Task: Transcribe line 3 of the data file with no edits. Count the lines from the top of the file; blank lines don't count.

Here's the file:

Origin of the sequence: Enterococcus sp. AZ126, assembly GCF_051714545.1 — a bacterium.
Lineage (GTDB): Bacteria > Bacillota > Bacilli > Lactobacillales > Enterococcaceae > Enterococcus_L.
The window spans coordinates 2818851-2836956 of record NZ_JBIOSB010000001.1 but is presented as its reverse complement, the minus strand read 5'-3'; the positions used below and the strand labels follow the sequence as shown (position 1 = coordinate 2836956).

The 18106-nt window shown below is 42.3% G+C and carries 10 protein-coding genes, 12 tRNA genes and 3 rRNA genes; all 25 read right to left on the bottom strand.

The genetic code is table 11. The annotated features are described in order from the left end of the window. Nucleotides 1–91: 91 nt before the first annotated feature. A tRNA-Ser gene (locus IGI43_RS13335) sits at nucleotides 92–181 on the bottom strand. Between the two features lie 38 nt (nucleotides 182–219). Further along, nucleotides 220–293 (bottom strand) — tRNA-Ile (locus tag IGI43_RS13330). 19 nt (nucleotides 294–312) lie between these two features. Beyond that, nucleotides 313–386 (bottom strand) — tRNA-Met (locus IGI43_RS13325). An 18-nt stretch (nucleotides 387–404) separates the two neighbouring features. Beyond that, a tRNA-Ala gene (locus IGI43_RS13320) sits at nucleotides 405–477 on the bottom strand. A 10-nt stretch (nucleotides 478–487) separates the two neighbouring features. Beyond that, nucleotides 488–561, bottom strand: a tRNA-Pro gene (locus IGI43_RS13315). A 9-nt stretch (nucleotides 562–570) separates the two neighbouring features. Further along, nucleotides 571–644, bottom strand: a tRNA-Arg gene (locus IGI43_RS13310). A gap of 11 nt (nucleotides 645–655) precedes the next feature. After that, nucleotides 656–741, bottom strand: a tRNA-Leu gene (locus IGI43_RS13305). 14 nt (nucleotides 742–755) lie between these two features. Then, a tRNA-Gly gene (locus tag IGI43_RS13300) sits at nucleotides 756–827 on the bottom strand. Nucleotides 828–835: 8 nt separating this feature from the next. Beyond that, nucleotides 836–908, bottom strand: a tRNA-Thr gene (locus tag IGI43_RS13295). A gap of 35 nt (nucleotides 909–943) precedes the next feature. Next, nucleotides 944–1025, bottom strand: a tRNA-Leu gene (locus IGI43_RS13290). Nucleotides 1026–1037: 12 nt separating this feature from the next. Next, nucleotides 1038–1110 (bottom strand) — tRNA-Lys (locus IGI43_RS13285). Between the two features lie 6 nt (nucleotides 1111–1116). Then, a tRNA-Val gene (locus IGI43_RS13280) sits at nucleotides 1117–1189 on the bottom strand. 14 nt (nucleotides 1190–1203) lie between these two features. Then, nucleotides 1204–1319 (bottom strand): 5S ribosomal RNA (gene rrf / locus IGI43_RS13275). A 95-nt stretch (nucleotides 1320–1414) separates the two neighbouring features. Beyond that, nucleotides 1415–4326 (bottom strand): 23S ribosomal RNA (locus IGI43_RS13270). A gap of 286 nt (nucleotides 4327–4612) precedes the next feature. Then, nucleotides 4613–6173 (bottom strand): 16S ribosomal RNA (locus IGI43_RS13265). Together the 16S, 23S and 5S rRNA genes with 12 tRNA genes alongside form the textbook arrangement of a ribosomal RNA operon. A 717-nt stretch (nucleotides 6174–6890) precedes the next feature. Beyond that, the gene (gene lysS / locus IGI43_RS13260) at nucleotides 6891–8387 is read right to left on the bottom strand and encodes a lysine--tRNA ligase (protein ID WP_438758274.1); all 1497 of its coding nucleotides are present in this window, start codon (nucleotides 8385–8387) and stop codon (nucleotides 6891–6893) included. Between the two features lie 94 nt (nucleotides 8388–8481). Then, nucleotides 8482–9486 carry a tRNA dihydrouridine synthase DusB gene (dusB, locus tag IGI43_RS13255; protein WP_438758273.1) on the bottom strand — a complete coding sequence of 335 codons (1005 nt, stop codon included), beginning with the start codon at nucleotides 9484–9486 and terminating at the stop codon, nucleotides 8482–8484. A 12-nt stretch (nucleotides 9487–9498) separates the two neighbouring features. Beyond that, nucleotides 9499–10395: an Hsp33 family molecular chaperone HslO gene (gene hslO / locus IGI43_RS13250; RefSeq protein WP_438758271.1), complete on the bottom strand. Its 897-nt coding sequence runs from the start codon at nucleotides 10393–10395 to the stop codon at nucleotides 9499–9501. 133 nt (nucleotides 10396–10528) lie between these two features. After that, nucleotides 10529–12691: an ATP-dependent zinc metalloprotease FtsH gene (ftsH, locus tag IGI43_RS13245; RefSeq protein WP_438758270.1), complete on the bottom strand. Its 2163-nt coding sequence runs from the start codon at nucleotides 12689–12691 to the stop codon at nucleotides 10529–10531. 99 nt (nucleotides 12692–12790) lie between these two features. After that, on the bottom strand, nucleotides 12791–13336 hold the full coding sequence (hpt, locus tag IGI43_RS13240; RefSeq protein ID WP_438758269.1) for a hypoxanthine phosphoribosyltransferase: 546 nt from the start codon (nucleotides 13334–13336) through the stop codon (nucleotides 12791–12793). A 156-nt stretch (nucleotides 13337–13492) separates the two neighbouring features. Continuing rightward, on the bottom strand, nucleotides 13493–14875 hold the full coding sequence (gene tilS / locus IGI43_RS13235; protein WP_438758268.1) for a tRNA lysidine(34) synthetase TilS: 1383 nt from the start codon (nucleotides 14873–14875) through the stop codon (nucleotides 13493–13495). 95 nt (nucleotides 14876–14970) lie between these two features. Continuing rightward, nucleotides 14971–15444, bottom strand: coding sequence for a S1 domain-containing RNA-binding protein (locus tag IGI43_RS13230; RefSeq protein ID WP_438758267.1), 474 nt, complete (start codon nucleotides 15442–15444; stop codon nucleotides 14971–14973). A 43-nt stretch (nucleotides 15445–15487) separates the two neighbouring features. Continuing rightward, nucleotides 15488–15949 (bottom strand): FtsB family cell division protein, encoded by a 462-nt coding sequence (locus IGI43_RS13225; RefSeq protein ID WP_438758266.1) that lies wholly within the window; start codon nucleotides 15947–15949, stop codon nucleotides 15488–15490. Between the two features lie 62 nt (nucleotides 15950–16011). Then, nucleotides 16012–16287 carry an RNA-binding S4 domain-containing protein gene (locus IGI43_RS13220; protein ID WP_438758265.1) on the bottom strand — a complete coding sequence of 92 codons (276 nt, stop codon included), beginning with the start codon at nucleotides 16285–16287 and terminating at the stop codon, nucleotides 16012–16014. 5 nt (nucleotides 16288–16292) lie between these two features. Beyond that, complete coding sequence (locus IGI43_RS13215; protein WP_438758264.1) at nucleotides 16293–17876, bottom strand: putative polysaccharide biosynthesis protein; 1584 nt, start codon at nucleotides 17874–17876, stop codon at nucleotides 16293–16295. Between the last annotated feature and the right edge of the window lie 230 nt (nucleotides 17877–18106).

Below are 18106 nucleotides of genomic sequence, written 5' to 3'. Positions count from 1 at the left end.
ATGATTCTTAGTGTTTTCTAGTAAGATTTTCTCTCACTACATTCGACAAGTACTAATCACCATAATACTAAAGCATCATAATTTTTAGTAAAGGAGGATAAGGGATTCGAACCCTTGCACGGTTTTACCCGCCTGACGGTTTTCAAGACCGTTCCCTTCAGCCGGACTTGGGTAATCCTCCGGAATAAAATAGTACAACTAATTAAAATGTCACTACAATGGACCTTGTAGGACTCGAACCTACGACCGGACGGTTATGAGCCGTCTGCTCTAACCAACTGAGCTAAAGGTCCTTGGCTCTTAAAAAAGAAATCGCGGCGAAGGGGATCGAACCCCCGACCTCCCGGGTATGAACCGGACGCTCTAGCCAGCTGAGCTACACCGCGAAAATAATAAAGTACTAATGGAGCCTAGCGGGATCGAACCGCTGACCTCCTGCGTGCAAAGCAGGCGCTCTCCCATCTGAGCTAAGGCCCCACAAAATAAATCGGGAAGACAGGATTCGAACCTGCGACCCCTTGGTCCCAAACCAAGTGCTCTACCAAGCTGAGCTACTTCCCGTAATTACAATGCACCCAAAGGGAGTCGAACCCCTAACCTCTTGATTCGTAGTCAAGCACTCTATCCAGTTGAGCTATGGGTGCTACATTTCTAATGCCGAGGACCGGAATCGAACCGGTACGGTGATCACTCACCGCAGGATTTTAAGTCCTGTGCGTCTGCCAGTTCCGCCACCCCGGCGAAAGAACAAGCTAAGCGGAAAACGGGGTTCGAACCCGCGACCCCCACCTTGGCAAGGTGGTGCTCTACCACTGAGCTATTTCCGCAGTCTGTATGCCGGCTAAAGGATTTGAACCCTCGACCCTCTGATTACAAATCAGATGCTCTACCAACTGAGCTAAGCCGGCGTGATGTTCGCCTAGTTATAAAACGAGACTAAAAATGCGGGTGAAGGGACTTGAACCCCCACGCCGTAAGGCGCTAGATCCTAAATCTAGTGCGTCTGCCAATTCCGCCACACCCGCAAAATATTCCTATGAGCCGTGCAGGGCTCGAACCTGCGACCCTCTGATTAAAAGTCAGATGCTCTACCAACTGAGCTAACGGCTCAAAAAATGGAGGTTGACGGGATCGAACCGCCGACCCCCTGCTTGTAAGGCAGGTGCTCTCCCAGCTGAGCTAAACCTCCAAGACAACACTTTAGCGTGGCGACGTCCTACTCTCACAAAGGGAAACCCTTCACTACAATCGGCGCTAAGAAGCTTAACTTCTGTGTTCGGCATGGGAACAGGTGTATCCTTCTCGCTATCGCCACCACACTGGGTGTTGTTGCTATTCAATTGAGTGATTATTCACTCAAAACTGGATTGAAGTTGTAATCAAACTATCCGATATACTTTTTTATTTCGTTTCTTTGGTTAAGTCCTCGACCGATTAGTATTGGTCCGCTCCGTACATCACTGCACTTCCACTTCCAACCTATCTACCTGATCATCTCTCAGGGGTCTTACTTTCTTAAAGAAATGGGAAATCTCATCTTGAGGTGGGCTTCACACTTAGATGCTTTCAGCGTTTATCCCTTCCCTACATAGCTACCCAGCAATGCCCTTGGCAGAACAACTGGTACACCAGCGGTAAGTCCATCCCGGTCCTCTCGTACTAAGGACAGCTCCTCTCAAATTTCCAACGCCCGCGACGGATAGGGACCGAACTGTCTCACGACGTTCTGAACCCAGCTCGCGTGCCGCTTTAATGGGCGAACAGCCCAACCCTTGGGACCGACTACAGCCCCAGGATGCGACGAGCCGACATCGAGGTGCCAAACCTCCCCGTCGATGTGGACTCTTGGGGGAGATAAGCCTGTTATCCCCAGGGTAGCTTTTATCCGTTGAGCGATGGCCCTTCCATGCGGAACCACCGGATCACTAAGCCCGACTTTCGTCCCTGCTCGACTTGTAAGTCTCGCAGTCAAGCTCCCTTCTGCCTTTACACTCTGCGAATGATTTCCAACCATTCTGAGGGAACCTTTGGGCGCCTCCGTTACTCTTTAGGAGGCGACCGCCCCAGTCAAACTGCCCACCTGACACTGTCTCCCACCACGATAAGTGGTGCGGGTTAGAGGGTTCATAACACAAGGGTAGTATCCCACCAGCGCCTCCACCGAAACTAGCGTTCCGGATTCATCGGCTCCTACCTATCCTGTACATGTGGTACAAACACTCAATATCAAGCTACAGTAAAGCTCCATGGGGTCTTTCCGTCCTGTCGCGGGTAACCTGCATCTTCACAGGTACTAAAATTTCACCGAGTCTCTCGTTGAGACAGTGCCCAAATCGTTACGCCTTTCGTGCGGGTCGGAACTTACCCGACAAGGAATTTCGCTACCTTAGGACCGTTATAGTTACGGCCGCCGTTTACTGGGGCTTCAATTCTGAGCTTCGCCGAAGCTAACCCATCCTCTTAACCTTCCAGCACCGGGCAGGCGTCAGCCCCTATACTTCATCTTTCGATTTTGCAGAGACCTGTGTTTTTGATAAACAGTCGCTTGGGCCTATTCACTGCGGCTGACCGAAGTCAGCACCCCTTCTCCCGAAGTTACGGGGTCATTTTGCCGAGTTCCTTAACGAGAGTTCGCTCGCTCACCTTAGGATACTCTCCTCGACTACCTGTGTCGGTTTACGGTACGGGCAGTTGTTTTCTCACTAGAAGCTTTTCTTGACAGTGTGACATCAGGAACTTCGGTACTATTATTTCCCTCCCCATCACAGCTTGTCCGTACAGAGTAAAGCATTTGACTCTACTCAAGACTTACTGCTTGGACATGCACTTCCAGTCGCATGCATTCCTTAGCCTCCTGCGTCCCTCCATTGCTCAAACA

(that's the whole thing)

The window spans coordinates 2818851-2836956 of record NZ_JBIOSB010000001.1 but is presented as its reverse complement, the minus strand read 5'-3'; the positions used below and the strand labels follow the sequence as shown (position 1 = coordinate 2836956).